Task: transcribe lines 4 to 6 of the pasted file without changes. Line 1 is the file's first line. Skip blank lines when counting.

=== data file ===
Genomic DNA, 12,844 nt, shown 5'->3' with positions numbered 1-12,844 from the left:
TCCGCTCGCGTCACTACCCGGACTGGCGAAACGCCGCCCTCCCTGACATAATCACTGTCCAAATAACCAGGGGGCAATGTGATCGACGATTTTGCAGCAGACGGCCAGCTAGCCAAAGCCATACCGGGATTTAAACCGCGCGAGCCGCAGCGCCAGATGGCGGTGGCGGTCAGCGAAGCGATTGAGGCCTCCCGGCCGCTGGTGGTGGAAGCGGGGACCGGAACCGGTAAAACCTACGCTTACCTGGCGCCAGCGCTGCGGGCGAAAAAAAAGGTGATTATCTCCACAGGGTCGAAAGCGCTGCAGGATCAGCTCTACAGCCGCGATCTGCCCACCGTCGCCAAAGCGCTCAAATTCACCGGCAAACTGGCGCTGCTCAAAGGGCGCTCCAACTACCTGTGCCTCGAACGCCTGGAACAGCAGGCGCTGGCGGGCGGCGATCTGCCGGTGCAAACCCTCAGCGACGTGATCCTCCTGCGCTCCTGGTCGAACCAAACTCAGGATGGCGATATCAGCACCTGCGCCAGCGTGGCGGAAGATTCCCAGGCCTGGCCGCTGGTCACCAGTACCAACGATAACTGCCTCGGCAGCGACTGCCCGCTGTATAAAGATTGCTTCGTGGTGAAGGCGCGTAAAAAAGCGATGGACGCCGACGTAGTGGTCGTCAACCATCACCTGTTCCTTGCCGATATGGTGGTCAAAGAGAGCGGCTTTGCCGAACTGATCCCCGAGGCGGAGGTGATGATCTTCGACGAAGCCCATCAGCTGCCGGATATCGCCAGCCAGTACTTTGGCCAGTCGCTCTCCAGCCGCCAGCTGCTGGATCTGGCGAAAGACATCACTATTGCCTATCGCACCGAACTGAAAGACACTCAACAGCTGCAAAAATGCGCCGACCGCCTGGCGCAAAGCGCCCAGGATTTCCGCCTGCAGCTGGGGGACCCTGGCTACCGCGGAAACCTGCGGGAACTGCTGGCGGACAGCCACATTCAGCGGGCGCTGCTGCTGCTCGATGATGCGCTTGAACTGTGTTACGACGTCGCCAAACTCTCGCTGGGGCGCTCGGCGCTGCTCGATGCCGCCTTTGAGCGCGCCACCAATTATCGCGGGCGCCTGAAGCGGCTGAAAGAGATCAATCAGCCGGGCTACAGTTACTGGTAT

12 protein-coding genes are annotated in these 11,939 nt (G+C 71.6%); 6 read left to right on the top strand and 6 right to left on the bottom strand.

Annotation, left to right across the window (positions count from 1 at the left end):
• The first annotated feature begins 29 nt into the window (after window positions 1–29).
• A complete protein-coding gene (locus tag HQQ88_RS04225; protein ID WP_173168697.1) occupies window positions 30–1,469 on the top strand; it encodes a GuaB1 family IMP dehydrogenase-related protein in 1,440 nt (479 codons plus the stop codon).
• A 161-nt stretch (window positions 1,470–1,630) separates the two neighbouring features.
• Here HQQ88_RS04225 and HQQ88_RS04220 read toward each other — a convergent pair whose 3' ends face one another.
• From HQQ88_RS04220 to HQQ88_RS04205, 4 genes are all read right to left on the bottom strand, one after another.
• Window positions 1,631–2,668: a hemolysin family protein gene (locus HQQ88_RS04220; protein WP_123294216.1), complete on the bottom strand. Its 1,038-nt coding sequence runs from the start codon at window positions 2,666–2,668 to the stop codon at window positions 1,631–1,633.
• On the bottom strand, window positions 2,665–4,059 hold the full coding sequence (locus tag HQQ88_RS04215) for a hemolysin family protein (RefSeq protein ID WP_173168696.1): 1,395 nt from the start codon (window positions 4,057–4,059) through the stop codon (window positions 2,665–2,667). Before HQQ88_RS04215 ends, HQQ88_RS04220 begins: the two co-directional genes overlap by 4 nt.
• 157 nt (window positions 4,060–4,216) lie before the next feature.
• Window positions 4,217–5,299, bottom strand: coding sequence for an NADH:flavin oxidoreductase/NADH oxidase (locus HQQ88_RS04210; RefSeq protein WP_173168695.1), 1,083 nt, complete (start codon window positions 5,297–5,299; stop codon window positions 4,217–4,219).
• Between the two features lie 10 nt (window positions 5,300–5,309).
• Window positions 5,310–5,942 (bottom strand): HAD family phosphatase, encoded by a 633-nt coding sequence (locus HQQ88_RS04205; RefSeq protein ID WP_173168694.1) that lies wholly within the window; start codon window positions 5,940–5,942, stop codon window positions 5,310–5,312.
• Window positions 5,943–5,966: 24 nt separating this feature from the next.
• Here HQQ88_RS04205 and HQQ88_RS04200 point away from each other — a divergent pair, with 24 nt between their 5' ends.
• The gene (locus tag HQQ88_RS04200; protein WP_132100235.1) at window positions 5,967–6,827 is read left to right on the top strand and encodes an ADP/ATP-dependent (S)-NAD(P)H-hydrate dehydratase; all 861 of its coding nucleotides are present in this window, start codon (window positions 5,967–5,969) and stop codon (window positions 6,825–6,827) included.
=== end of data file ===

Annotation, left to right across the window (positions count from 1 at the left end):
• The first annotated feature begins 29 nt into the window (after window positions 1–29).
• A complete protein-coding gene (locus tag HQQ88_RS04225; protein ID WP_173168697.1) occupies window positions 30–1,469 on the top strand; it encodes a GuaB1 family IMP dehydrogenase-related protein in 1,440 nt (479 codons plus the stop codon).